Pretend Play Toys

Children nowadays have learned to use objects, ideas, and actions to represent other objects, ideas, and actions using their imagination skills for assigning roles to people and objects. It is very important to know what pretend toys are. A form of symbolic play is known as pretend play, and the toys used during this play are known as pretend play toys. Children start to develop their cognitive skills at a very young age as normal broomsticks start to become horses for them. They start to assign their toys some roles. It is found that preschoolers, ages 3–5, are much more capable of imagining roles while pretend playing. They assign roles to their inanimate toys and themselves, becoming more social and developing a make-believe world. They sequence their roles according to a predetermined plan and start pretending in their roles.

5 Steps to Pretend Play Toys

A child's play includes imitation. Fantasy and drama as they grow cognitively and socially and improve their language skills. Dramatic play is where a toddler pretends to be someone else, mostly someone they admire; they imitate their actions and speech as they have previously observed them doing. Involving another person in this drama becomes a sociodramatic play. This is the most advanced form of symbolic play. It develops skills like listening, negotiating, taking turns, sharing, and respecting each other among children.

1. Enactive naming

The very first phase is called "enactive naming." This stage doesn't involve pretending itself but showcasing of knowledge that they possess. Babies love to imitate the actions of the people they see around them, leading to the next step.

2. Auto-symbolic schemes

This stage starts at around 12 months and involves the first display of pretending. For example, a child may pretend to sleep or make noises while sipping from a cup to show that they are drinking. Toddlers in this stage love playing with toy replicas of household objects like doll houses and kitchen sets.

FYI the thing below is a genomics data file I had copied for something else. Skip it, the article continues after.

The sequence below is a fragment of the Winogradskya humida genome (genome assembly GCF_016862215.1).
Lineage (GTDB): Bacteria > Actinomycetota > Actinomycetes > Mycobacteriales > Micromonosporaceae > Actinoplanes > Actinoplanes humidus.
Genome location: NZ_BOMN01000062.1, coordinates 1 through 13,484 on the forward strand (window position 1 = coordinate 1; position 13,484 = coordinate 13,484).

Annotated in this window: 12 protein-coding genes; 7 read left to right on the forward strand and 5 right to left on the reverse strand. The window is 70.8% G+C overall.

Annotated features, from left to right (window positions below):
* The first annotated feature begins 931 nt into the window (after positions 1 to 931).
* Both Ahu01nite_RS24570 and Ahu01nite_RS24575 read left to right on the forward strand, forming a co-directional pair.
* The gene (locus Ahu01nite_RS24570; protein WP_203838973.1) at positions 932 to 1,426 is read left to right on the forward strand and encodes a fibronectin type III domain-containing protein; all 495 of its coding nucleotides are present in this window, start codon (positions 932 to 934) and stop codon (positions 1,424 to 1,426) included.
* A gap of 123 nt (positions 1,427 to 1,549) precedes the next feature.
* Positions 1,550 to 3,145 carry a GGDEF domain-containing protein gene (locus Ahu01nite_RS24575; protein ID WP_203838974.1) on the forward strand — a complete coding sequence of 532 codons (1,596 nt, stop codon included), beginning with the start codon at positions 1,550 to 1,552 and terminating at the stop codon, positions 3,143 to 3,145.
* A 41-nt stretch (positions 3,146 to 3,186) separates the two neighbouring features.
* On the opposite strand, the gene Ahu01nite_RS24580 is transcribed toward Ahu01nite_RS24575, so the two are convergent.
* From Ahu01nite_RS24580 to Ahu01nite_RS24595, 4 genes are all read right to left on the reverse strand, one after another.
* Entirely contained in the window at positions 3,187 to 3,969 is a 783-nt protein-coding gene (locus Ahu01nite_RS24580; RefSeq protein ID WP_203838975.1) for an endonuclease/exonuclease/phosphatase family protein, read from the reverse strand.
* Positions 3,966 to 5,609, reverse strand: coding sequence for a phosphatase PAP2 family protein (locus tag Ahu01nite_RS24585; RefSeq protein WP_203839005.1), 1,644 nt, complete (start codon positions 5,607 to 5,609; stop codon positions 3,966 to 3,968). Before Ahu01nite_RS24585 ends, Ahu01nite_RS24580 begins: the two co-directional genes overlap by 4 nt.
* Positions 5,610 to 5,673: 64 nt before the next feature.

3. Decentered symbolic schemes

This stage begins between the ages of 12 months and 24 months. The child starts to involve others in their pretend play. This step shows a toddler's awareness of others being separate from them. At this age, babies also start to play with toys like dolls and consider them to be living beings that will have feelings. This behavior highlights the development of thinking skills as the child matures. During this pretend play, they are capable of experiencing things from someone else's shoes and different points of view. They also start to assign two different identities to a single object.

4. Sequencing pretend acts

This stage involves the logical sequencing of a toddler's pretending. For example, if a child wants to bathe the doll, they will remove its clothes before bathing it. This is what the child has learned by observing others. This stage also strengthens their memory skills.

5. Planned to pretend

The final stage involves collecting props and materials needed for pretend play. The child will first develop an idea for the act and then plan accordingly. This phase engages high-level social skills. Children need to communicate well and allow others to play their roles properly for a common goal in this step. This requires compromising, persuading, and negotiating.
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